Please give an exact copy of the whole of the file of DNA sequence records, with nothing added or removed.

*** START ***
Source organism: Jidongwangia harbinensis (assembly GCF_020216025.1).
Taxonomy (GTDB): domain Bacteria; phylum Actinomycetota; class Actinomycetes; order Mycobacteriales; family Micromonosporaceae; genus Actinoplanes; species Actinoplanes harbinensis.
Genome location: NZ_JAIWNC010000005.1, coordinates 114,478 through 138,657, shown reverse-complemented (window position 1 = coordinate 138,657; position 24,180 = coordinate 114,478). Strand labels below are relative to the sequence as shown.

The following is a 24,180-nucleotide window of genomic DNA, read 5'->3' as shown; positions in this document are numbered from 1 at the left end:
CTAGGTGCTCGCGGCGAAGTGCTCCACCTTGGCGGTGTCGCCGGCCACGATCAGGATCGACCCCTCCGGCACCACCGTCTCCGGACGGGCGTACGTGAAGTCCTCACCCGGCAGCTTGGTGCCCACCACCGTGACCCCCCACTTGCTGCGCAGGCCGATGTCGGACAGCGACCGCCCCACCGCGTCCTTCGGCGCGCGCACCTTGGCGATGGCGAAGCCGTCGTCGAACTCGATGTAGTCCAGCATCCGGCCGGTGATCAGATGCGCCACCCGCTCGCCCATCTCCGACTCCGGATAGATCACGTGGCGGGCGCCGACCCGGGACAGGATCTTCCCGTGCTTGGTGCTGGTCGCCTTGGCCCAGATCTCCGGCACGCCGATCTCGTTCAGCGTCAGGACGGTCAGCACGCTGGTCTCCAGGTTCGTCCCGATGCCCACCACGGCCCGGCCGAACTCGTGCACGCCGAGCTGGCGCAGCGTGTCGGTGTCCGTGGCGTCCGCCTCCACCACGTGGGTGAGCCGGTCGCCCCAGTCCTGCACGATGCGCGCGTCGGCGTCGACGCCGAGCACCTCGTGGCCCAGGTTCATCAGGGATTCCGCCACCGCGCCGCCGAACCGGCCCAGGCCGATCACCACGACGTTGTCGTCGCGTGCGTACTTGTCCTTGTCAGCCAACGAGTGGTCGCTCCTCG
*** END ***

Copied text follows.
Source organism: Jidongwangia harbinensis (assembly GCF_020216025.1).
Taxonomy (GTDB): domain Bacteria; phylum Actinomycetota; class Actinomycetes; order Mycobacteriales; family Micromonosporaceae; genus Actinoplanes; species Actinoplanes harbinensis.
Genome location: NZ_JAIWNC010000005.1, coordinates 114,478 through 138,657, shown reverse-complemented (window position 1 = coordinate 138,657; position 24,180 = coordinate 114,478). Strand labels below are relative to the sequence as shown.

The following is a 24,180-nucleotide window of genomic DNA, read 5'->3' as shown; positions in this document are numbered from 1 at the left end:
CTAGGTGCTCGCGGCGAAGTGCTCCACCTTGGCGGTGTCGCCGGCCACGATCAGGATCGACCCCTCCGGCACCACCGTCTCCGGACGGGCGTACGTGAAGTCCTCACCCGGCAGCTTGGTGCCCACCACCGTGACCCCCCACTTGCTGCGCAGGCCGATGTCGGACAGCGACCGCCCCACCGCGTCCTTCGGCGCGCGCACCTTGGCGATGGCGAAGCCGTCGTCGAACTCGATGTAGTCCAGCATCCGGCCGGTGATCAGATGCGCCACCCGCTCGCCCATCTCCGACTCCGGATAGATCACGTGGCGGGCGCCGACCCGGGACAGGATCTTCCCGTGCTTGGTGCTGGTCGCCTTGGCCCAGATCTCCGGCACGCCGATCTCGTTCAGCGTCAGGACGGTCAGCACGCTGGTCTCCAGGTTCGTCCCGATGCCCACCACGGCCCGGCCGAACTCGTGCACGCCGAGCTGGCGCAGCGTGTCGGTGTCCGTGGCGTCCGCCTCCACCACGTGGGTGAGCCGGTCGCCCCAGTCCTGCACGATGCGCGCGTCGGCGTCGACGCCGAGCACCTCGTGGCCCAGGTTCATCAGGGATTCCGCCACCGCGCCGCCGAACCGGCCCAGGCCGATCACCACGACGTTGTCGTCGCGTGCGTACTTGTCCTTGTCAGCCAACGAGTGGTCGCTCCTCG